Lord, it is good for us to be here. 

Of course, from Sunday’s Gospel, the narrative of the Transfiguration.

This part of the talk focused on the Eucharist as the source of our strength and I really emphasized the nature of humility here, as well in the other talk. I spoke of St. Francis – on the anniversary of the election of Pope Francis – and the role of humility in his spirituality. Many associate St. Francis with poverty, and rightly, so, but the fundamental type of poverty he spoke of was the poverty of Christ, expressed in Philippians 2. Francis nowhere encouraged all people everywhere to embrace voluntary material poverty. Instead, he said, and more importantly, lived, the truth that the poverty of Christ is centered on the emptying of the will, and allowing one to be totally led by the Father’s will. Bringing that attitude to Mass makes a difference, and impacts how much grace can build on our nature, to help us bear the hardship of the Gospel.

I ended with my dependable 7th grade text, and with Flannery:

Thousands and thousands of people upon the stage of life are adjusting themselves to their roles in this drama — this drama which is real life.  Old men are there and old women, youths and maidens, and even little children.  From all parts of the world they come and from all walks of life — kings and queens, merchants and laborers, teachers and students, bankers and beggars, religious of all orders, cardinals, bishops and parish priests, and leading them all the Vicar of Christ on earth.  All are quietly taking their places, for all re actors in the sublime mystery drama of our redemption.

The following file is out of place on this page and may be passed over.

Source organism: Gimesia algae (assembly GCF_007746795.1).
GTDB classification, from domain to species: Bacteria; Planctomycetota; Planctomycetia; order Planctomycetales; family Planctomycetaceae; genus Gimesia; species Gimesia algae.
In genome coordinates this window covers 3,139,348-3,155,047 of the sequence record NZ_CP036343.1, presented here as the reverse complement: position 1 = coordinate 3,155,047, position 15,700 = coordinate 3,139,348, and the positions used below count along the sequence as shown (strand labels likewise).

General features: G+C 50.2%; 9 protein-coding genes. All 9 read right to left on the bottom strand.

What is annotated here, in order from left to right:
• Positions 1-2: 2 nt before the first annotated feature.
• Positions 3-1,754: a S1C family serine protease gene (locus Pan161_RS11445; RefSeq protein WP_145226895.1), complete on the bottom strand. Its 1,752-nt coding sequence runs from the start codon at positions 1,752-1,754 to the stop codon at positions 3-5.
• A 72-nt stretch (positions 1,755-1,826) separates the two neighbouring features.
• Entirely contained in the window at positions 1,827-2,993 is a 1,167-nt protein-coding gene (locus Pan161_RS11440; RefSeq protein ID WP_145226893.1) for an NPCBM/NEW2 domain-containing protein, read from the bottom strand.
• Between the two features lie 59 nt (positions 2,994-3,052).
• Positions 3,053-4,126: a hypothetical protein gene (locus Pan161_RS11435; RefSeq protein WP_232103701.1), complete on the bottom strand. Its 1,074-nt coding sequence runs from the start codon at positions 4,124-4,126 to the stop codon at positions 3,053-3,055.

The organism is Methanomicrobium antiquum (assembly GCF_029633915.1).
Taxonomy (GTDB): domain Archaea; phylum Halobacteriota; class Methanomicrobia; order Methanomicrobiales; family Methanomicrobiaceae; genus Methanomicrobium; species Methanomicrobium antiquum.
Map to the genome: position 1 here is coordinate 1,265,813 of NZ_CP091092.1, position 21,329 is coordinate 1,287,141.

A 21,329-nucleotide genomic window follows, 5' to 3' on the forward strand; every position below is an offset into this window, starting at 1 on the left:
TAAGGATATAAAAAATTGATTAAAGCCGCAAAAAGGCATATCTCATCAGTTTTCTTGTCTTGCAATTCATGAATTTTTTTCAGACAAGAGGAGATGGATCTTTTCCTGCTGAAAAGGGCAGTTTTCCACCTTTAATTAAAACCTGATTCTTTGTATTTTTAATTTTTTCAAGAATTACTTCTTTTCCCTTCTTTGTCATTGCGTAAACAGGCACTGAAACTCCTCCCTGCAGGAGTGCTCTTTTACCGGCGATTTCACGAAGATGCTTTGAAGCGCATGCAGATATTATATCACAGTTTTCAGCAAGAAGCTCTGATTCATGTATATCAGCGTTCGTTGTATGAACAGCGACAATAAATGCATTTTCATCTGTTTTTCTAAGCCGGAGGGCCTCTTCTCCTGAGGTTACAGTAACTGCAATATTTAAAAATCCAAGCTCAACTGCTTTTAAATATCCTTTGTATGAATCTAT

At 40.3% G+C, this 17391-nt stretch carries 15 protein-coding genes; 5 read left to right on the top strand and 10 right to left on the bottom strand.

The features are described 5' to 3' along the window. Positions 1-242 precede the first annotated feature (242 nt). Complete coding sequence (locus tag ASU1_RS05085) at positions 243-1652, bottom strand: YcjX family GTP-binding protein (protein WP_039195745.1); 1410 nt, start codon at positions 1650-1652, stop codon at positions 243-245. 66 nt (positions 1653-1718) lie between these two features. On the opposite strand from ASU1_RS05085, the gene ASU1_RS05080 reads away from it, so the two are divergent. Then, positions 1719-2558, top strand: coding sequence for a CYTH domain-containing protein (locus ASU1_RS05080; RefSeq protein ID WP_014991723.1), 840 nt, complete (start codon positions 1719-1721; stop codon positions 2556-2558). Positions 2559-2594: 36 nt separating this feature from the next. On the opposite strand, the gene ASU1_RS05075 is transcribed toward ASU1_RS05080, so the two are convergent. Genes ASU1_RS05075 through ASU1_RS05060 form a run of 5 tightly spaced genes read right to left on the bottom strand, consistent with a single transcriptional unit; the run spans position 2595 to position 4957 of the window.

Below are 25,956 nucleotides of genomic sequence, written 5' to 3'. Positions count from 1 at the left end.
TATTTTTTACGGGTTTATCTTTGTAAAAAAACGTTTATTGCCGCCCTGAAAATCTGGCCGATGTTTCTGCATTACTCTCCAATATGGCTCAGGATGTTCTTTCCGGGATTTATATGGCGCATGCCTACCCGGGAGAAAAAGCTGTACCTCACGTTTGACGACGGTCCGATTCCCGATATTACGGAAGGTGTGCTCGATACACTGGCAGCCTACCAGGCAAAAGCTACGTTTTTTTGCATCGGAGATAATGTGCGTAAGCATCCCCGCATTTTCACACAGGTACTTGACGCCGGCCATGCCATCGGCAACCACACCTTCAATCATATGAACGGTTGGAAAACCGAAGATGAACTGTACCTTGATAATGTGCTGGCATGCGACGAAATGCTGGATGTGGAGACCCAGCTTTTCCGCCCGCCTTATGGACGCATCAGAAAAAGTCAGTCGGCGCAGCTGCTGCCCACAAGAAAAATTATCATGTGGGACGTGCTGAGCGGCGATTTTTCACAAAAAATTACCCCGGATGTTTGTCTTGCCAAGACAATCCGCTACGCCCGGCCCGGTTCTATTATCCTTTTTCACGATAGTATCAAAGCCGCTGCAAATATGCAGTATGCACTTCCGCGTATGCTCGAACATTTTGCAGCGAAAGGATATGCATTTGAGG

We, too, have our own parts to play in this living drama.  And there is no rehearsal.  We begin now, on Septuagesima, following as faithfully as we can the guidance of the Holy Spirit, which comes to us particularly in the Mass and the sacraments.

Oh. I am sending you a rather garish looking book called A Short Breviary which I meant to get to you when you came into the Church but which has just come. I have a 1949 edition of it but this is a later one, supposed to be improved but I don’t think it is. Anyway, don’t think I am suggesting that you read the office every day. It’s just a good thing to know about, I say Prime in the morning and sometimes I say Compline at night but usually I don’t, But anyway I like parts of my prayers to stay the same and part to change. So many prayer books are so awful, but if you stick with the liturgy, you are safe.

And…this morning, I was all efficient and made some Chicken Cacciatore (Michael Chiarello’s recipe, doubled). More to come….

Oh, I didn’t sell all the books I had taken, so if you want some..go to the bookstore. Start thinking Easter, First Communion, Confirmation and Mother’s Day!

Read Full Post »

First, Sts. Cyril and Methodius.

B16, from 2009: